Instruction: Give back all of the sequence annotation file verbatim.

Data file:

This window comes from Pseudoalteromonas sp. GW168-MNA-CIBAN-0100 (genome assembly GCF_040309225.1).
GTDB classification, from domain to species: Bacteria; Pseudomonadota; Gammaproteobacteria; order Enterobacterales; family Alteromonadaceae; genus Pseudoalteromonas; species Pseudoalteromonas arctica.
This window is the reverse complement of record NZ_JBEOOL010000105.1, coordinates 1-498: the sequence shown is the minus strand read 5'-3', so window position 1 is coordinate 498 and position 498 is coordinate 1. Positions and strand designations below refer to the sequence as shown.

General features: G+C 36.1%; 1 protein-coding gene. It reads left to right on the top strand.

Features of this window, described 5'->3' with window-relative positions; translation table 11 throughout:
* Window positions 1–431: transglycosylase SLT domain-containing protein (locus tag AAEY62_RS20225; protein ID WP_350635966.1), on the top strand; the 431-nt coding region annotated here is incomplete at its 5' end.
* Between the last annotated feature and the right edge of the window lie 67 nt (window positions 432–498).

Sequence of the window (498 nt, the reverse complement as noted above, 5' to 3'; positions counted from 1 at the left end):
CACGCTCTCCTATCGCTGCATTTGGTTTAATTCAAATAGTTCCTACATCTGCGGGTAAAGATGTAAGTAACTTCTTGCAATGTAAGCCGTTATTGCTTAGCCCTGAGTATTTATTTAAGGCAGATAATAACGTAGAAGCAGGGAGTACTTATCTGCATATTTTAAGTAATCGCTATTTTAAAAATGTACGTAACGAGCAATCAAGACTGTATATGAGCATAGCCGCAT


This window comes from Pseudoalteromonas sp. GW168-MNA-CIBAN-0100 (genome assembly GCF_040309225.1).
GTDB classification, from domain to species: Bacteria; Pseudomonadota; Gammaproteobacteria; order Enterobacterales; family Alteromonadaceae; genus Pseudoalteromonas; species Pseudoalteromonas arctica.
This window is the reverse complement of record NZ_JBEOOL010000105.1, coordinates 1-498: the sequence shown is the minus strand read 5'-3', so window position 1 is coordinate 498 and position 498 is coordinate 1. Positions and strand designations below refer to the sequence as shown.

General features: G+C 36.1%; 1 protein-coding gene. It reads left to right on the top strand.

Features of this window, described 5'->3' with window-relative positions; translation table 11 throughout:
* Window positions 1–431: transglycosylase SLT domain-containing protein (locus tag AAEY62_RS20225; protein ID WP_350635966.1), on the top strand; the 431-nt coding region annotated here is incomplete at its 5' end.
* Between the last annotated feature and the right edge of the window lie 67 nt (window positions 432–498).

Sequence of the window (498 nt, the reverse complement as noted above, 5' to 3'; positions counted from 1 at the left end):
CACGCTCTCCTATCGCTGCATTTGGTTTAATTCAAATAGTTCCTACATCTGCGGGTAAAGATGTAAGTAACTTCTTGCAATGTAAGCCGTTATTGCTTAGCCCTGAGTATTTATTTAAGGCAGATAATAACGTAGAAGCAGGGAGTACTTATCTGCATATTTTAAGTAATCGCTATTTTAAAAATGTACGTAACGAGCAATCAAGACTGTATATGAGCATAGCCGCAT